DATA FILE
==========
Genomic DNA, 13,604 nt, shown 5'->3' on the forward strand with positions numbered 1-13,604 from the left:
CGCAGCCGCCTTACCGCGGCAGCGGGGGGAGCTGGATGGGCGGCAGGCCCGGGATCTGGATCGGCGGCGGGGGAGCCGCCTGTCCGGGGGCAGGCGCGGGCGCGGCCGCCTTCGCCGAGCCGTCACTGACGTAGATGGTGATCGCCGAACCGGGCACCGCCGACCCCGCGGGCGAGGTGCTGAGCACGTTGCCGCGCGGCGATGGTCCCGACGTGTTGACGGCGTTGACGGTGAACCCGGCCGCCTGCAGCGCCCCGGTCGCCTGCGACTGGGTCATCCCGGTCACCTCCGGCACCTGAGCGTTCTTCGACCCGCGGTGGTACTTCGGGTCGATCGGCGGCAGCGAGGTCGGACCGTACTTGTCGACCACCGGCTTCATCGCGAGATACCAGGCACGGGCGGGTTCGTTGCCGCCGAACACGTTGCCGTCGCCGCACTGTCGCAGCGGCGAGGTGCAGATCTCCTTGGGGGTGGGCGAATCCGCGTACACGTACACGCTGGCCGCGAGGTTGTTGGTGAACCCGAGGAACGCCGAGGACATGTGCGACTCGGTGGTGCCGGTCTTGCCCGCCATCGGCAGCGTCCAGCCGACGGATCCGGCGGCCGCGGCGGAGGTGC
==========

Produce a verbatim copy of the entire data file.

Genomic DNA, 13,604 nt, shown 5'->3' on the forward strand with positions numbered 1-13,604 from the left:
CGCAGCCGCCTTACCGCGGCAGCGGGGGGAGCTGGATGGGCGGCAGGCCCGGGATCTGGATCGGCGGCGGGGGAGCCGCCTGTCCGGGGGCAGGCGCGGGCGCGGCCGCCTTCGCCGAGCCGTCACTGACGTAGATGGTGATCGCCGAACCGGGCACCGCCGACCCCGCGGGCGAGGTGCTGAGCACGTTGCCGCGCGGCGATGGTCCCGACGTGTTGACGGCGTTGACGGTGAACCCGGCCGCCTGCAGCGCCCCGGTCGCCTGCGACTGGGTCATCCCGGTCACCTCCGGCACCTGAGCGTTCTTCGACCCGCGGTGGTACTTCGGGTCGATCGGCGGCAGCGAGGTCGGACCGTACTTGTCGACCACCGGCTTCATCGCGAGATACCAGGCACGGGCGGGTTCGTTGCCGCCGAACACGTTGCCGTCGCCGCACTGTCGCAGCGGCGAGGTGCAGATCTCCTTGGGGGTGGGCGAATCCGCGTACACGTACACGCTGGCCGCGAGGTTGTTGGTGAACCCGAGGAACGCCGAGGACATGTGCGACTCGGTGGTGCCGGTCTTGCCCGCCATCGGCAGCGTCCAGCCGACGGATCCGGCGGCCGCGGCGGAGGTGC